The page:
RAMIN DJAWADI may be best known for his Grammy-nominated, guitar-driven score for “Iron Man,” but his repertoire covers a wide variety of film genres.
After graduating summa cum laude from Berklee School of Music in 1998, the German-born film composer garnered the attention of Hans Zimmer, who recruited him to Remote Control Productions. After moving to Los Angeles, Djawadi wrote additional music on “The Time Machine,” “Basic,” “The Recruit” and the blockbuster “Pirates of the Caribbean: The Curse of the Black Pearl.” He then collaborated with Zimmer, co-composing and producing the score for “Thunderbirds” and collaborating on “Something’s Gotta Give” and “Batman Begins.”
Djawadi then went out on his own with “Blade: Trinity,” collaborating with The RZA for director David Goyer. This was the beginning of his relationship with Goyer for both film and television. Djawadi wrote the score for Goyer’s horror thriller “The Unborn,” which was produced by Michael Bay.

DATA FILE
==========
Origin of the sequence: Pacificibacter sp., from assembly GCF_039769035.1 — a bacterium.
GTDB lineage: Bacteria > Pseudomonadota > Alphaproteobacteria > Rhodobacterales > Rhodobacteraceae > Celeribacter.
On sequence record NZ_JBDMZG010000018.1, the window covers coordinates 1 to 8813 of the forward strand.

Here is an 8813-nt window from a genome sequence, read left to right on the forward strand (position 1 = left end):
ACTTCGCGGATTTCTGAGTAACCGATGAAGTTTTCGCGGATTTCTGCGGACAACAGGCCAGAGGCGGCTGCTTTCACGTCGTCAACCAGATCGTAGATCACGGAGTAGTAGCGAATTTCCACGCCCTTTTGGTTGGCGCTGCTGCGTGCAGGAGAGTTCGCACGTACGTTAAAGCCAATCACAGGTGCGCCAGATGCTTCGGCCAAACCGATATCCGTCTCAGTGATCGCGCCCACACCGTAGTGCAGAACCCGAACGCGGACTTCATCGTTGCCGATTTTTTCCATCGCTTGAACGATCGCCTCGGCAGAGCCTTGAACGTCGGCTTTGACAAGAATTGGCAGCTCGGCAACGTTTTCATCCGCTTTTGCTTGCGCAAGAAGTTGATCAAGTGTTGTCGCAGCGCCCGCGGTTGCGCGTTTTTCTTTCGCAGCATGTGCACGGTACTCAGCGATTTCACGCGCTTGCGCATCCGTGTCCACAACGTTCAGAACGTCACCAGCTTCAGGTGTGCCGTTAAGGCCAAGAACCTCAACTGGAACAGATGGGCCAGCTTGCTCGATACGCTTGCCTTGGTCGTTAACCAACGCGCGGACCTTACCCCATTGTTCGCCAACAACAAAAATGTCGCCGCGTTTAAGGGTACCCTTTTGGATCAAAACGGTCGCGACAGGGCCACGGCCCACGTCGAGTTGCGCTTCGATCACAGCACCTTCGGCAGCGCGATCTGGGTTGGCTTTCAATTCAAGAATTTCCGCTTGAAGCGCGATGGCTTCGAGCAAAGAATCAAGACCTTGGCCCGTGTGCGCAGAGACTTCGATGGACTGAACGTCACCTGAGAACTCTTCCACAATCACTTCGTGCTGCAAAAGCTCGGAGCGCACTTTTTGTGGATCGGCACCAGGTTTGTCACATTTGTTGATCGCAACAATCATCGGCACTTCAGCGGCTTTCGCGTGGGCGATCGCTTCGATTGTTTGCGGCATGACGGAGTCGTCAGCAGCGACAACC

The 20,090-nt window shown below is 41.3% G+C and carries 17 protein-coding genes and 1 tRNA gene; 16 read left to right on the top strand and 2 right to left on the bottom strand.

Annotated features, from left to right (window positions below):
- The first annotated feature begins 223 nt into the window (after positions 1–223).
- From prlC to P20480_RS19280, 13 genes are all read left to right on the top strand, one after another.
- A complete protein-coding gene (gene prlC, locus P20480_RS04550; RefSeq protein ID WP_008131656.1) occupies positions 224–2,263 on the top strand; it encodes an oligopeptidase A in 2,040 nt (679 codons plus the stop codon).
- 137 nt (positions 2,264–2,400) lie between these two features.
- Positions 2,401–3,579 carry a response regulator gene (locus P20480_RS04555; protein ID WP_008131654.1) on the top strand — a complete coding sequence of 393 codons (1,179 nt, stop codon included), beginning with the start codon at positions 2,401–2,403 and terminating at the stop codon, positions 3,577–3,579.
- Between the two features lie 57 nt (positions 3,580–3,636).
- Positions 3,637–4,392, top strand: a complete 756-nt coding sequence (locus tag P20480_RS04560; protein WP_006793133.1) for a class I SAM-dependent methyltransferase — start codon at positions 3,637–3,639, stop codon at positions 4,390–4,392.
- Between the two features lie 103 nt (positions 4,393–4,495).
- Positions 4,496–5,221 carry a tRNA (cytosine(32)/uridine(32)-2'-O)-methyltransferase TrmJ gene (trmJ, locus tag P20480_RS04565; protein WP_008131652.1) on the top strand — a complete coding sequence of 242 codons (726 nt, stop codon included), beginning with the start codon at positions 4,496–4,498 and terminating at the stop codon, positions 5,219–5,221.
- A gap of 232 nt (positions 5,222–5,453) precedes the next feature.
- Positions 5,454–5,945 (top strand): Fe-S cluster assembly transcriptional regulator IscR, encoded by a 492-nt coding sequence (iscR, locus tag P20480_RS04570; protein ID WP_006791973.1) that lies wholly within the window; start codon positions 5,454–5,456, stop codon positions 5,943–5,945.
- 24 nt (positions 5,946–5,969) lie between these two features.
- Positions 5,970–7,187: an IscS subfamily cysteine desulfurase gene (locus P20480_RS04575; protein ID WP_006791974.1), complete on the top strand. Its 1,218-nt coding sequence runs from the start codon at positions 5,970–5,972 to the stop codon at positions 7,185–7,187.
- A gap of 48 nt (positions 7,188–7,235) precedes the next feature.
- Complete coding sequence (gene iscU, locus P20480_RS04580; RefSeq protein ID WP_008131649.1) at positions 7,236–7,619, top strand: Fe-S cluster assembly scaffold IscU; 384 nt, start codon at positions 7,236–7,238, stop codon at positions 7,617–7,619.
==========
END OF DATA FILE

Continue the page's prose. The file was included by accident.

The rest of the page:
Another collaboration with Goyer is the hit television show “Flash Forward,” which showcases Djawadi’s signature sound. The composer has also had success in television with his Emmy-nominated main title theme music for “Prison Break,” which aired for four seasons.
Demonstrating his diversity, Djawadi also created an ethereal score for the film “Mr. Brooks,” starring Kevin Costner and William Hurt. The score earned him a World Soundtrack Awards “Discovery of the Year” nomination. Other sonically diverse scores include “Deception,” starring Hugh Jackman and Ewan McGregor, and Academy Award® winner Robert Towne’s “Ask the Dust.”
Animation has been another facet of Djawadi’s career; he scored the first Sony Animation project, “Open Season,” followed by the sequel, “Open Season 2.” Additional animation scores include “The Chubbchubbs Save Xmas.” Djawadi’s work in these films attracted the filmmakers of the Belgium-based NWave, who created one of the first animated movies in 3D, “Fly Me to the Moon.” Djawadi recently completed Warner Brothers’ “Clash of the Titans”.